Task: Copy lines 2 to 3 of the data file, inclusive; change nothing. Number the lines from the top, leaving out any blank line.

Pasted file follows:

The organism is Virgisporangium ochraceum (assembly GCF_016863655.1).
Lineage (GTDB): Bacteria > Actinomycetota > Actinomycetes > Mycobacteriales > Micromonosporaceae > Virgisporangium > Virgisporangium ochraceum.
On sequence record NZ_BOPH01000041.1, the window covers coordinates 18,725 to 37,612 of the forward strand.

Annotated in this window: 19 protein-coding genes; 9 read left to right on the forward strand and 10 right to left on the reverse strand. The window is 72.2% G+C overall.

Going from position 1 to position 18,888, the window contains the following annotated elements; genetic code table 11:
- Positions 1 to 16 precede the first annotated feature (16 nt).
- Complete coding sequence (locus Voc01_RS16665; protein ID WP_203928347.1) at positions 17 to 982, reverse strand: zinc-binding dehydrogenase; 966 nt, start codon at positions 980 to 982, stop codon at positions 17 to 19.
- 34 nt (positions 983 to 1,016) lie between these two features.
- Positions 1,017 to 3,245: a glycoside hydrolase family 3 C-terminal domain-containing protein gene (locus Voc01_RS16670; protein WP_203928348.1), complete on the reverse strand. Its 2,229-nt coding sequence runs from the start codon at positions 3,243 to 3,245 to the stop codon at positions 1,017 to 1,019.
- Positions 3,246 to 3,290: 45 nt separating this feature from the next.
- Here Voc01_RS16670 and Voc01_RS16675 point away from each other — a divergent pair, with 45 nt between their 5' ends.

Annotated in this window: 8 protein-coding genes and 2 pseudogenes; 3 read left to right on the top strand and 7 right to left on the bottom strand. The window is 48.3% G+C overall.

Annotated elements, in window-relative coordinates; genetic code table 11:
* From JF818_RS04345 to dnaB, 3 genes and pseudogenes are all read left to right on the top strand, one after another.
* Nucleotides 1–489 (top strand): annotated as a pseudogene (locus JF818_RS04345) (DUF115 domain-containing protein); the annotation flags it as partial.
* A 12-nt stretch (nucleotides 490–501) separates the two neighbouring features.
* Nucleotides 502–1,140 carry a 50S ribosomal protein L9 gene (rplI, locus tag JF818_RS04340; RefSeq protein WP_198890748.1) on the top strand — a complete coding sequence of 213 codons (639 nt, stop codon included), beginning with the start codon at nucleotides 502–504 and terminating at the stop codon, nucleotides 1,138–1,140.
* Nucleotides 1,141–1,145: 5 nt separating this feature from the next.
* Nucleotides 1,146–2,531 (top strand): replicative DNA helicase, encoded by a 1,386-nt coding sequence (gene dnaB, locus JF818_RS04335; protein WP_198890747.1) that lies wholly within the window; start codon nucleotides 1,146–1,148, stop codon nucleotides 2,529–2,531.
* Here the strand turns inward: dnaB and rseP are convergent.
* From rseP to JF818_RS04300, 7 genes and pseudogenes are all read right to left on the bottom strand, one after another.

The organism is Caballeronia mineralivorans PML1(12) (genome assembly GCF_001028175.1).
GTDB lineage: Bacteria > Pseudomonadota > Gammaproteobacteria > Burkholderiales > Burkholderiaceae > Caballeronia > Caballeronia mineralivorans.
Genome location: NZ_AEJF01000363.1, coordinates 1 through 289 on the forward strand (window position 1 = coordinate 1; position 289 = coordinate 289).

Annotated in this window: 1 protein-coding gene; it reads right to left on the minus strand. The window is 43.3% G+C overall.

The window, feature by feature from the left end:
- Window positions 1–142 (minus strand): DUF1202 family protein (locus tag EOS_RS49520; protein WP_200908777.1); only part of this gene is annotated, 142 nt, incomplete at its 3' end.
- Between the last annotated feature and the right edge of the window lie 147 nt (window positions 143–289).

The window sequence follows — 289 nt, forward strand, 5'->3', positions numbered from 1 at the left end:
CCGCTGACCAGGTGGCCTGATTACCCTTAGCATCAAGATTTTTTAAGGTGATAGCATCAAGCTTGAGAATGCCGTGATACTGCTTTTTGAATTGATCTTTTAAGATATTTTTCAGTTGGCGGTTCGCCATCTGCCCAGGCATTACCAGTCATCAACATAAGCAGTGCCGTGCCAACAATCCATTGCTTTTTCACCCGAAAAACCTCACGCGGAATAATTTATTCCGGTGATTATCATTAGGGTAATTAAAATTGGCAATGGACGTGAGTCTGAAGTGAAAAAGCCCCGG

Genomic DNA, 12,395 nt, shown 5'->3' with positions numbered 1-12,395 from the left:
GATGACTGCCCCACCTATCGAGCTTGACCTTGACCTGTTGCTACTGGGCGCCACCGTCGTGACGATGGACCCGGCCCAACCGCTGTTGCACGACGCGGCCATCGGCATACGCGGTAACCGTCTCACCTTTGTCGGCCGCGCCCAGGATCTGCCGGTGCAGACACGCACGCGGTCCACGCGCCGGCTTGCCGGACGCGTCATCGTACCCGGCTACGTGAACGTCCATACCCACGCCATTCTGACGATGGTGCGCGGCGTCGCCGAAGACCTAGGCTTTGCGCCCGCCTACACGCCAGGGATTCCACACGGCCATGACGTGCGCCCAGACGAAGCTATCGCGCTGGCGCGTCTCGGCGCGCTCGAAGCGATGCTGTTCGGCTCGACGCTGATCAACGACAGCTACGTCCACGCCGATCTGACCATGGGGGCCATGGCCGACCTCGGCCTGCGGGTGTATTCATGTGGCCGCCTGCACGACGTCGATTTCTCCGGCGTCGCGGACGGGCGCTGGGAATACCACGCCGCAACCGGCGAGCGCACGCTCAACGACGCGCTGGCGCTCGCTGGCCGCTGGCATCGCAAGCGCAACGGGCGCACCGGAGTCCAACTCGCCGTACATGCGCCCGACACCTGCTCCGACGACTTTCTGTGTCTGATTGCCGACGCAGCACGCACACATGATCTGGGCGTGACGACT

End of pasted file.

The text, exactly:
Lineage (GTDB): Bacteria > Actinomycetota > Actinomycetes > Mycobacteriales > Micromonosporaceae > Virgisporangium > Virgisporangium ochraceum.
On sequence record NZ_BOPH01000041.1, the window covers coordinates 18,725 to 37,612 of the forward strand.